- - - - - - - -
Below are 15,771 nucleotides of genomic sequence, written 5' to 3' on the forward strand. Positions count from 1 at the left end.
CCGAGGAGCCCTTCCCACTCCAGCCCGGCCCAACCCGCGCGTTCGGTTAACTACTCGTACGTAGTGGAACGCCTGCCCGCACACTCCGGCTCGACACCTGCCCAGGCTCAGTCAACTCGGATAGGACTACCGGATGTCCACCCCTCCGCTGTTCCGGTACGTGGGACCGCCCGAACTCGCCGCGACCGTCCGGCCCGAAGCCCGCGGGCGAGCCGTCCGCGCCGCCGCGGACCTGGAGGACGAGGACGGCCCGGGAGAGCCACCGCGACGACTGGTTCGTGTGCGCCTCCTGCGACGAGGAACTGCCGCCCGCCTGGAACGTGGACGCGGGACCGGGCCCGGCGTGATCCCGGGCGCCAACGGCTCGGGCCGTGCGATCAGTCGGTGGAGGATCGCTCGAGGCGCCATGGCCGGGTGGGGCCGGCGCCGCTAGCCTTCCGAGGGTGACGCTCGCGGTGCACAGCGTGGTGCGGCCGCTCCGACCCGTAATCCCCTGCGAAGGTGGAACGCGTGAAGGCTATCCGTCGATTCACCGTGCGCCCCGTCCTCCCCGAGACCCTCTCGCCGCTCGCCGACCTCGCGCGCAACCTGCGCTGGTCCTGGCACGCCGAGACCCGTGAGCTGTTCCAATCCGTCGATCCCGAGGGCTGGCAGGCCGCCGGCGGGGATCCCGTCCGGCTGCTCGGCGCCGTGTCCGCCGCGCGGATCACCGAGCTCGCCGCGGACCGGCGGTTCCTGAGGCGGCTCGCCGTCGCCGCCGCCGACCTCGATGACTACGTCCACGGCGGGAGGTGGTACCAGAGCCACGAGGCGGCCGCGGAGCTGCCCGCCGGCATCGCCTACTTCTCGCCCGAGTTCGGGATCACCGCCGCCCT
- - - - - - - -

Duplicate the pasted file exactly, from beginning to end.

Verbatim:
Below are 15,771 nucleotides of genomic sequence, written 5' to 3' on the forward strand. Positions count from 1 at the left end.
CCGAGGAGCCCTTCCCACTCCAGCCCGGCCCAACCCGCGCGTTCGGTTAACTACTCGTACGTAGTGGAACGCCTGCCCGCACACTCCGGCTCGACACCTGCCCAGGCTCAGTCAACTCGGATAGGACTACCGGATGTCCACCCCTCCGCTGTTCCGGTACGTGGGACCGCCCGAACTCGCCGCGACCGTCCGGCCCGAAGCCCGCGGGCGAGCCGTCCGCGCCGCCGCGGACCTGGAGGACGAGGACGGCCCGGGAGAGCCACCGCGACGACTGGTTCGTGTGCGCCTCCTGCGACGAGGAACTGCCGCCCGCCTGGAACGTGGACGCGGGACCGGGCCCGGCGTGATCCCGGGCGCCAACGGCTCGGGCCGTGCGATCAGTCGGTGGAGGATCGCTCGAGGCGCCATGGCCGGGTGGGGCCGGCGCCGCTAGCCTTCCGAGGGTGACGCTCGCGGTGCACAGCGTGGTGCGGCCGCTCCGACCCGTAATCCCCTGCGAAGGTGGAACGCGTGAAGGCTATCCGTCGATTCACCGTGCGCCCCGTCCTCCCCGAGACCCTCTCGCCGCTCGCCGACCTCGCGCGCAACCTGCGCTGGTCCTGGCACGCCGAGACCCGTGAGCTGTTCCAATCCGTCGATCCCGAGGGCTGGCAGGCCGCCGGCGGGGATCCCGTCCGGCTGCTCGGCGCCGTGTCCGCCGCGCGGATCACCGAGCTCGCCGCGGACCGGCGGTTCCTGAGGCGGCTCGCCGTCGCCGCCGCCGACCTCGATGACTACGTCCACGGCGGGAGGTGGTACCAGAGCCACGAGGCGGCCGCGGAGCTGCCCGCCGGCATCGCCTACTTCTCGCCCGAGTTCGGGATCACCGCCGCCCT